We’re introduced to the top seller Anya. Sales technique seems to be dancing whilst calling. Anya says she had a wild past, didn’t go to school much. Apparently her attendance record has been plunging. Nev says she ‘wouldn’t get away with it in most businesses.’

Nev is now working as a match-maker for George trying to set him up with someone else from the centre. He’s got Alex to agree to a date. Now George is getting coaching on his chat-up technique. “It’s like sales” he’s told.

One of the call centre workers, who won the audition to go through to the main ‘voice of the Welsh Call Centre’ contest  is an actress who spent a number of years in the Welsh soap opera – people of the valley. she seems to genuinely be enthusiastic about the job.

We’re back to Anya. She explains she’s got anxiety problems which keep her from coming to work and Nev seems keen to try to help giving her the less pressured job of tea lady.

The tea trolley is being taken round. I’m guessing this is to give staff a cup of tea whilst keeping them plugging away on the phones. I remember when I was in the call centre and one cup had to last several hours. A tea trolley would have been brilliant.

Looks like George has been stood up.. again.

Anya’s still not coming into work. The soft, sad music playing in the background -like the old piano in Neighbours – signals what we’re about to be told. Anya has been let go.

Nev is giving advice to George. “It’s like sales” he says SWSWSWN “some will, some won’t, so what, next”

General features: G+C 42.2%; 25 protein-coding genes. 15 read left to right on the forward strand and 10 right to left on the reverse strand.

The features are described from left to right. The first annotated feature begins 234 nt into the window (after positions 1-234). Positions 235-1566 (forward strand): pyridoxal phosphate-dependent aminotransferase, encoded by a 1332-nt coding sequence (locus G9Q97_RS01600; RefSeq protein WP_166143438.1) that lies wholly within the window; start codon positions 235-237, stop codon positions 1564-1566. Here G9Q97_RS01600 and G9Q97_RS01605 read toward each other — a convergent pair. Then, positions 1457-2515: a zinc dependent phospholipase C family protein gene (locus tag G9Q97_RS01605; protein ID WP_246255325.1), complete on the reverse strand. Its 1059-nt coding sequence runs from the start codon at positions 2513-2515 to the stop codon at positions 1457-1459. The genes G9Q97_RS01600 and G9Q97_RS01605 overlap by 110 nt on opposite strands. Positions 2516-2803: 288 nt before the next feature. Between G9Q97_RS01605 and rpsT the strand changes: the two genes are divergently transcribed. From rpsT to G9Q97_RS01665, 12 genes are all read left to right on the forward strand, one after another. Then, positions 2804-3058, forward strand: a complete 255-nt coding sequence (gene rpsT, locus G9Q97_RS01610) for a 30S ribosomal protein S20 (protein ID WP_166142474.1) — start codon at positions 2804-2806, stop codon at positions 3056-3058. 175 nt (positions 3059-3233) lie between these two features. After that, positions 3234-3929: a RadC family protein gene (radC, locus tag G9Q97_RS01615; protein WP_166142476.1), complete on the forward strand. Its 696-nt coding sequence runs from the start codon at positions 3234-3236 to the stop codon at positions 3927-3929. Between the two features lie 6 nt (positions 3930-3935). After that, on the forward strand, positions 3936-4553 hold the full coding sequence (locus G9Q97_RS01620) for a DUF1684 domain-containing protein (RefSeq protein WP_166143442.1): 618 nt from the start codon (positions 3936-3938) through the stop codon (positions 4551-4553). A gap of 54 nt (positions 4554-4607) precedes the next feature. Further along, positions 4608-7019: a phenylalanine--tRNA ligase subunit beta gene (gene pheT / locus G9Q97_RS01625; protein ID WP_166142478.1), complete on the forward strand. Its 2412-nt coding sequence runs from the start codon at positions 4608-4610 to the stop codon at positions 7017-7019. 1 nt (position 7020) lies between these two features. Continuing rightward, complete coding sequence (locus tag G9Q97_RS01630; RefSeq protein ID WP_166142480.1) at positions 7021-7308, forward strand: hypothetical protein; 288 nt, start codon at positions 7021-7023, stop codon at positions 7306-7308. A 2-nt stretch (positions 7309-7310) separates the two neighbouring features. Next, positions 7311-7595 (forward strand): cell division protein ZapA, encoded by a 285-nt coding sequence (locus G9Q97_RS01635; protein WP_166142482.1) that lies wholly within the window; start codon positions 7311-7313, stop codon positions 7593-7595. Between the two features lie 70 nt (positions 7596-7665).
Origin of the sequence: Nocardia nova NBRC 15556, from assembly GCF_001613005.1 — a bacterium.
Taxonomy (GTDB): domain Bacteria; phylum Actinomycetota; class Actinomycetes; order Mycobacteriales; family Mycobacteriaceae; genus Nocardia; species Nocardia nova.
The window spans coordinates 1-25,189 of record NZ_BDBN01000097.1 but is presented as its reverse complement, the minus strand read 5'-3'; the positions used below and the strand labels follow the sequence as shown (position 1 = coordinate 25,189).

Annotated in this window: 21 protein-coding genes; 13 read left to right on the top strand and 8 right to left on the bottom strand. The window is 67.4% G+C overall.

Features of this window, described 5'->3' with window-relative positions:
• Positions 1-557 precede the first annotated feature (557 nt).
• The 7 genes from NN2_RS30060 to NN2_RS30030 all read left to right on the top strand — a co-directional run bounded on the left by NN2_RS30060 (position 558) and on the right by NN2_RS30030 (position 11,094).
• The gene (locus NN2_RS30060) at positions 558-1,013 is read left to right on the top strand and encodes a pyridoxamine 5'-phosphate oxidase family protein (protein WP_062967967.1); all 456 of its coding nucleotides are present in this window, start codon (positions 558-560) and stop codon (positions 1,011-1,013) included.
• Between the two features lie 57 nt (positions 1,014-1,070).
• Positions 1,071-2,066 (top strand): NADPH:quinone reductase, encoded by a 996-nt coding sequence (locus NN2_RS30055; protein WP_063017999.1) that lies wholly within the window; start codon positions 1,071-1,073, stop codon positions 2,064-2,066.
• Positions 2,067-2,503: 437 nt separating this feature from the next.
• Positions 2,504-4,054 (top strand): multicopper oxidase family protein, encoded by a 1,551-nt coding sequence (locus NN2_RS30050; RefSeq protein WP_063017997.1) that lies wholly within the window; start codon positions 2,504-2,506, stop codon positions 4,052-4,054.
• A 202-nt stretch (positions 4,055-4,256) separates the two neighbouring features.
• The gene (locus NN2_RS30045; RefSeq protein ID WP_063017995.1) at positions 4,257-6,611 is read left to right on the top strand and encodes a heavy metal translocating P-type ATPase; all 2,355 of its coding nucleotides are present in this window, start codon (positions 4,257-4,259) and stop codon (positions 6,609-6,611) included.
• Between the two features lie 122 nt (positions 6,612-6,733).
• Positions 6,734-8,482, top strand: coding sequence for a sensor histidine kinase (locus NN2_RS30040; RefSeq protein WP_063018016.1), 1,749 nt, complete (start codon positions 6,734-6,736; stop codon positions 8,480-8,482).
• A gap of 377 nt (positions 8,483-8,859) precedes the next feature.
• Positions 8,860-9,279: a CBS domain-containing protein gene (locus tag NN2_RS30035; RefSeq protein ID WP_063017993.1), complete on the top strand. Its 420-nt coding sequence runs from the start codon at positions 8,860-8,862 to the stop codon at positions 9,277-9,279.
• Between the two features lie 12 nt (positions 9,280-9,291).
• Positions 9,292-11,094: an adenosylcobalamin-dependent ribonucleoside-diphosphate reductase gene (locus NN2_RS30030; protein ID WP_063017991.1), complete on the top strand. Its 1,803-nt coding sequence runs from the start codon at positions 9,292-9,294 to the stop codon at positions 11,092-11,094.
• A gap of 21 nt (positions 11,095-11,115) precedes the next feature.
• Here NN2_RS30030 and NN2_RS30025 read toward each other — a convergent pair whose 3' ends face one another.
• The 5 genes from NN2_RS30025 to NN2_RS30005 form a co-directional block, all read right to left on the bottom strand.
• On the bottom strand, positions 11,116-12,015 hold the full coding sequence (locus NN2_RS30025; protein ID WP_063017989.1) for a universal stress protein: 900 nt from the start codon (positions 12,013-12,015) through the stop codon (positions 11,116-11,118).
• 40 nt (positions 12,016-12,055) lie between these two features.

Trailer for what’s happening next week,… a very alcoholic looking punch and the call centre football team.

Well, lots to think about there – a whole new post maybe. I wonder if these working practices would ever happen at an inbound centre where it’s all about dealing with the maximum volume of calls with the minimum of resources and which usually entails a ‘sit down and shut-up’ management philosophy. The sales agents, providing they’re hitting targets (which aren’t mentioned at all), seem to be looked after more, probably as there much more tangibly making money for the call centre owner. Would I want to work there? Not now probably, but if I was in my early 20s then maybe……….. how about you?

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6 thoughts on “The Call Centre BBC 3 Live Blog

    • It’s certainly not what I’ve experienced in call centres either! I think that in part it is because the dynamic in sales is slightly different from an inbound centre where the emphasis is on taking as many calls as possible with the minimum of staff so managers want you to spend every single second of the day on the phone.